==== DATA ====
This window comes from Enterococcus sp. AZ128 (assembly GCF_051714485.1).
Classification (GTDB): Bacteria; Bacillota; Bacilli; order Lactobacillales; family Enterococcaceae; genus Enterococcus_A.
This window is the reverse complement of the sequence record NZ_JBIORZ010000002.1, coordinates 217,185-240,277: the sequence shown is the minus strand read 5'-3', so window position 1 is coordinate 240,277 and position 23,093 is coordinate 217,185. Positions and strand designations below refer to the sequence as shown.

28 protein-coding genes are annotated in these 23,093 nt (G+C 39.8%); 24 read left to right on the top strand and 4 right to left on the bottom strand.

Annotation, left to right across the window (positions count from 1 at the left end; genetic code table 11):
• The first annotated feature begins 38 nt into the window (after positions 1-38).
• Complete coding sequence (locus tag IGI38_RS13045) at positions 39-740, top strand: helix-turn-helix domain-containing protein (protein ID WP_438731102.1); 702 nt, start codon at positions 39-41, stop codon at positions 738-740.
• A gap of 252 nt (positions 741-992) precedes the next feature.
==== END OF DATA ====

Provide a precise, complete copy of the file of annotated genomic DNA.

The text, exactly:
This window comes from Enterococcus sp. AZ128 (assembly GCF_051714485.1).
Classification (GTDB): Bacteria; Bacillota; Bacilli; order Lactobacillales; family Enterococcaceae; genus Enterococcus_A.
This window is the reverse complement of the sequence record NZ_JBIORZ010000002.1, coordinates 217,185-240,277: the sequence shown is the minus strand read 5'-3', so window position 1 is coordinate 240,277 and position 23,093 is coordinate 217,185. Positions and strand designations below refer to the sequence as shown.

28 protein-coding genes are annotated in these 23,093 nt (G+C 39.8%); 24 read left to right on the top strand and 4 right to left on the bottom strand.

Annotation, left to right across the window (positions count from 1 at the left end; genetic code table 11):
• The first annotated feature begins 38 nt into the window (after positions 1-38).
• Complete coding sequence (locus tag IGI38_RS13045) at positions 39-740, top strand: helix-turn-helix domain-containing protein (protein ID WP_438731102.1); 702 nt, start codon at positions 39-41, stop codon at positions 738-740.
• A gap of 252 nt (positions 741-992) precedes the next feature.